For a leisurely ski along a scenic greenbelt that crosses Midtown Anchorage along an ecologically rich bottomland, try out the Campbell Creek Trail—reaching 7.5 miles from the University Lake area to West Dimond Boulevard. It’s another one of the city’s “through-the-looking-glass” experiences where you’ll feel surrounded by a wintry riparian habitat even though you’re often skiing a few hundred feet from industrial areas and neighborhoods. Very welcoming for families and popular with residents. You can check our the interactive real-time grooming trails map or the Municipality of Anchorage's grooming report before you hit the trails. If the weather is looking iffy, you can take a look at forecast to better prepare yourself.
Much of the route is not always groomed, but often gets enough multi-use traffic to pack the snow. It is very much a winter creek-bottom scene—rushing water beneath ice formations, animal tracks, snow-shrouded deadfalls and beaver lodges. Lots of people ski segments for a taste of Alaska’s low-elevation wild-land splendor.
Caution: The trail layout can be a bit complicated, and not always intuitive. Many maps currently online are out of date and do not show the trail’s new alignment between Tudor Road and Elmore Drive with an underpass beneath Martin Luther King Drive. Many maps also do not show the trail’s new underpass beneath the New Seward Highway.
The North trek
The 3.5-mile northern half runs from University Lake Park at the Alaska Native Health campus to Campbell Park on Lake Otis Parkway. The route crosses Tudor Road over the dramatic-looking viaduct, jogs east and then crosses beneath MLK Drive to the intersection with the Tour Trail leading into the deep woods. This segment is often well groomed with lots of skiers, bikers and joggers moving between Far North Bicentennial Park and the University-Chester Creek system.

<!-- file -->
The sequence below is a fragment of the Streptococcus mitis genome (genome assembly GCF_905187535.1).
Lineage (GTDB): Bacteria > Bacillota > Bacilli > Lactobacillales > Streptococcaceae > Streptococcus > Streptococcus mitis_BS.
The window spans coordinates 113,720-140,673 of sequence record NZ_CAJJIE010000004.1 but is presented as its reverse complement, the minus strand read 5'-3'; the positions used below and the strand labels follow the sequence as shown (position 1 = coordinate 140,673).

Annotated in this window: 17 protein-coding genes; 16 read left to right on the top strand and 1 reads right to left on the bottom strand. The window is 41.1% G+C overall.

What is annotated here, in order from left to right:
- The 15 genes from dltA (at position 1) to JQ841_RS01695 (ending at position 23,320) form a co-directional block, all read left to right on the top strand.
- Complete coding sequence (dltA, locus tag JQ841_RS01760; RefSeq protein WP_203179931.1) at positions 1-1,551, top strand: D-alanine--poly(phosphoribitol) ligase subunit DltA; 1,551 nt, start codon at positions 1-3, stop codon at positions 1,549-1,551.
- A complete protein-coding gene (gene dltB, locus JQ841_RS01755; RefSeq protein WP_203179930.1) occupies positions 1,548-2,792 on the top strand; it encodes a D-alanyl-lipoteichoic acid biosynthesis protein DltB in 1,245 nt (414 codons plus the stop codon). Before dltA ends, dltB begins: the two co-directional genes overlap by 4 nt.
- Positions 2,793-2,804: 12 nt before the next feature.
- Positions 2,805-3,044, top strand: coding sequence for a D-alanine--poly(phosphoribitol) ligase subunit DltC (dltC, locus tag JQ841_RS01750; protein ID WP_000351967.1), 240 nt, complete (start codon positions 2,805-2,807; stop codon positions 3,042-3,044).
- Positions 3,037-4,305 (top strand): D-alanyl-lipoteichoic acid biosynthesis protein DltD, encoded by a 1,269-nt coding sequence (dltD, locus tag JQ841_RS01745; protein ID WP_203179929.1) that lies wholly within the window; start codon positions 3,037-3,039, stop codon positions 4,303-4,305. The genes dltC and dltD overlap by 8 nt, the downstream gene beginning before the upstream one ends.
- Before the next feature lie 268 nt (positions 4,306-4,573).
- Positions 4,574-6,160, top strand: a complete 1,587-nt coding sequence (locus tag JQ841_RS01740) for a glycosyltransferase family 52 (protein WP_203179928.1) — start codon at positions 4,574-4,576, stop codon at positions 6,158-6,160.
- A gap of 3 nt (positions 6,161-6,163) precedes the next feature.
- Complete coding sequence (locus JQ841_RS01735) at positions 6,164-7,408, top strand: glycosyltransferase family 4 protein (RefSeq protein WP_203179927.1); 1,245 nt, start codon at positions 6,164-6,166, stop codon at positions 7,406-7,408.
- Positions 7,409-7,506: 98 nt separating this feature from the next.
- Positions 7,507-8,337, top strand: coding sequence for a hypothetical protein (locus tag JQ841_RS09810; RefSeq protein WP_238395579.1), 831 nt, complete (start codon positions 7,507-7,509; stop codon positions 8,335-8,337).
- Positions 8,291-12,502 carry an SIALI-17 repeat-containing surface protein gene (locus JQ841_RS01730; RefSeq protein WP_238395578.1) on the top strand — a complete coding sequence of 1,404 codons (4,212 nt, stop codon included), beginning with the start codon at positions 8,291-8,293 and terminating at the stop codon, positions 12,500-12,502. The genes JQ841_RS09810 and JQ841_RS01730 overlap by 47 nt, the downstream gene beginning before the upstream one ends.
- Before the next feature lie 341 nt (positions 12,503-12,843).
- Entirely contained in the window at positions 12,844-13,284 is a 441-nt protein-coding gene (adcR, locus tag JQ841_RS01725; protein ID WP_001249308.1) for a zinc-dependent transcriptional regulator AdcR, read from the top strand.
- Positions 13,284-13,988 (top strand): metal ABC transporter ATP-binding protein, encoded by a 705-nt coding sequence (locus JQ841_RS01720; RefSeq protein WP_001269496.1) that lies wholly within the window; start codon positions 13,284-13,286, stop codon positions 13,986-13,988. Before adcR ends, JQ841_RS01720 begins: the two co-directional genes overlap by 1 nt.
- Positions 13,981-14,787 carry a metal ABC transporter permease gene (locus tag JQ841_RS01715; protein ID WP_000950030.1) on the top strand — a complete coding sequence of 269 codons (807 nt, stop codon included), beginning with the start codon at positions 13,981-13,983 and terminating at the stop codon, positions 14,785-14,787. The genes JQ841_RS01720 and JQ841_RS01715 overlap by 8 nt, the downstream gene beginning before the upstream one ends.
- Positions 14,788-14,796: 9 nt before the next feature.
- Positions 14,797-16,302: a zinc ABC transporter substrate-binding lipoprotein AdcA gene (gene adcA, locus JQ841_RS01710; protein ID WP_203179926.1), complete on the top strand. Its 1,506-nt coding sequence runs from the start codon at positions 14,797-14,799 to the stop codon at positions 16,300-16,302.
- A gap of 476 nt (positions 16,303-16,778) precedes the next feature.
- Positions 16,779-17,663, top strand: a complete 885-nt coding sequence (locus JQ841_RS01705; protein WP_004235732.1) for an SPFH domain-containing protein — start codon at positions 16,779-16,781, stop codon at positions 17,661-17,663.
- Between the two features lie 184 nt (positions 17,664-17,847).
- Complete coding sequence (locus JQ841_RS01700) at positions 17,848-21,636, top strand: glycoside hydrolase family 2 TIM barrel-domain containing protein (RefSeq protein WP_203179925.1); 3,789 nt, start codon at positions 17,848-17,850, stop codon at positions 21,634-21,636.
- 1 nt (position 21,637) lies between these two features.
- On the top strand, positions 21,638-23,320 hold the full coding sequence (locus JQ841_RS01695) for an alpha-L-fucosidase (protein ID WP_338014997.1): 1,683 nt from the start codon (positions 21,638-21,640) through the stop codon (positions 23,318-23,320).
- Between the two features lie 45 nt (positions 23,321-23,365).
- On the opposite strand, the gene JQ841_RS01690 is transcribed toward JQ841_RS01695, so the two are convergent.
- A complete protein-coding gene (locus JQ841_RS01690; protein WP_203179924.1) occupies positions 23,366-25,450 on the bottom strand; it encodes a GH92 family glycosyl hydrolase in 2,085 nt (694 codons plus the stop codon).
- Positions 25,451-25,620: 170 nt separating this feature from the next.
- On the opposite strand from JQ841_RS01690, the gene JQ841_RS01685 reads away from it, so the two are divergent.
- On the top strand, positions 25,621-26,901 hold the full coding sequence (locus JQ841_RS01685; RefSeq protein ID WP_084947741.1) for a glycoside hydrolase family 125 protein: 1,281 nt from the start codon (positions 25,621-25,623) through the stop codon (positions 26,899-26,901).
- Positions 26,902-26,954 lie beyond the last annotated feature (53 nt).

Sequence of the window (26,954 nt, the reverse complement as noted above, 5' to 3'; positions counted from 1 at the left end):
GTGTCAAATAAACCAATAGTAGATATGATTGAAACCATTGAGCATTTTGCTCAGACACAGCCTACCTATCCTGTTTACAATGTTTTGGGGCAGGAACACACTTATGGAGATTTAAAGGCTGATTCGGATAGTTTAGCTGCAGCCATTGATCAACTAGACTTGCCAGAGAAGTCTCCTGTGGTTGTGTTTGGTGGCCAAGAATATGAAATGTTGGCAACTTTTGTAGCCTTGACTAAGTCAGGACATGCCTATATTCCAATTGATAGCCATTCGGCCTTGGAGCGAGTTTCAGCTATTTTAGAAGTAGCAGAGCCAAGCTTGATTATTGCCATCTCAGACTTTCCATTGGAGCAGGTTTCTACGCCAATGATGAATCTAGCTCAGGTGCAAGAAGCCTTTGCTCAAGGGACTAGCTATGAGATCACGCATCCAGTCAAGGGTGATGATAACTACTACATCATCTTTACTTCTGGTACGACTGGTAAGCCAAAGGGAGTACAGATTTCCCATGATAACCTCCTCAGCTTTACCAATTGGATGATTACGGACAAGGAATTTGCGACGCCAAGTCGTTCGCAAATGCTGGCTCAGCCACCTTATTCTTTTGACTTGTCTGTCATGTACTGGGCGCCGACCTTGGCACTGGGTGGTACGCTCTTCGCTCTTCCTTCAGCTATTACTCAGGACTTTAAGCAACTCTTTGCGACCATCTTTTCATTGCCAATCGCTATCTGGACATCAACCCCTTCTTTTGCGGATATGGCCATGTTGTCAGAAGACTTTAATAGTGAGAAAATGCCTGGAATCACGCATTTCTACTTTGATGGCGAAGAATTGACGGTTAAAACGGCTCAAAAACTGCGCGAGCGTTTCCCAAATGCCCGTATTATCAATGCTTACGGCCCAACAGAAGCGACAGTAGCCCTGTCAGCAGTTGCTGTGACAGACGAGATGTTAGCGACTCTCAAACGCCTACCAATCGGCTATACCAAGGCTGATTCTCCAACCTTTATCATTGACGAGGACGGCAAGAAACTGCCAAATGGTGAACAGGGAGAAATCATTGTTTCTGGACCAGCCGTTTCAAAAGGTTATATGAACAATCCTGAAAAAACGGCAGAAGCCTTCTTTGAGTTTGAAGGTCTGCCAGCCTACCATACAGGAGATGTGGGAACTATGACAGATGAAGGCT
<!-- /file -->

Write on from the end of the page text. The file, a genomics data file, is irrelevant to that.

From the Tour Trail entrance, Campbell Creek trail turns west into wetland, passing the Chuck Albrecht softball complex and ducking beneath Elmore Road into Campbell Park on its way toward Lake Otis. Portions of this segment feature lights and many excellent overlooks of the creek. It’s a great route for families who want marry a short ski tour with time at a fun playground. Plus some of the long bridges are interesting as displays of engineering.
Lake Otis detour
Lake Otis defines a short break in the system, requiring a walking detour to continue. The southern trailhead is a block west of Lake Otis where 47th Court dead-ends into Wickersham Park. You’ll need to take off skis and cross at the traffic light, or walk two blocks south to a pedestrian underpass at 50th Avenue or Waldron Drive.
From Wickersham, the trail continues past Waldron Lake, crosses beneath the Seward Highway and meanders southwest for several miles along the oxbows and curves of the creek. Highlights include access to the two very popular restaurants (Peanut Farm and Arctic Roadrunner) at the Old Seward Highway and Taku Lake Park at the west end of 76th Avenue.
The route ends at Northwood Street. Take the north (right) fork and you’ll exit one block east of Dimond High School. Continue south and you’ll reach Dimond Boulevard.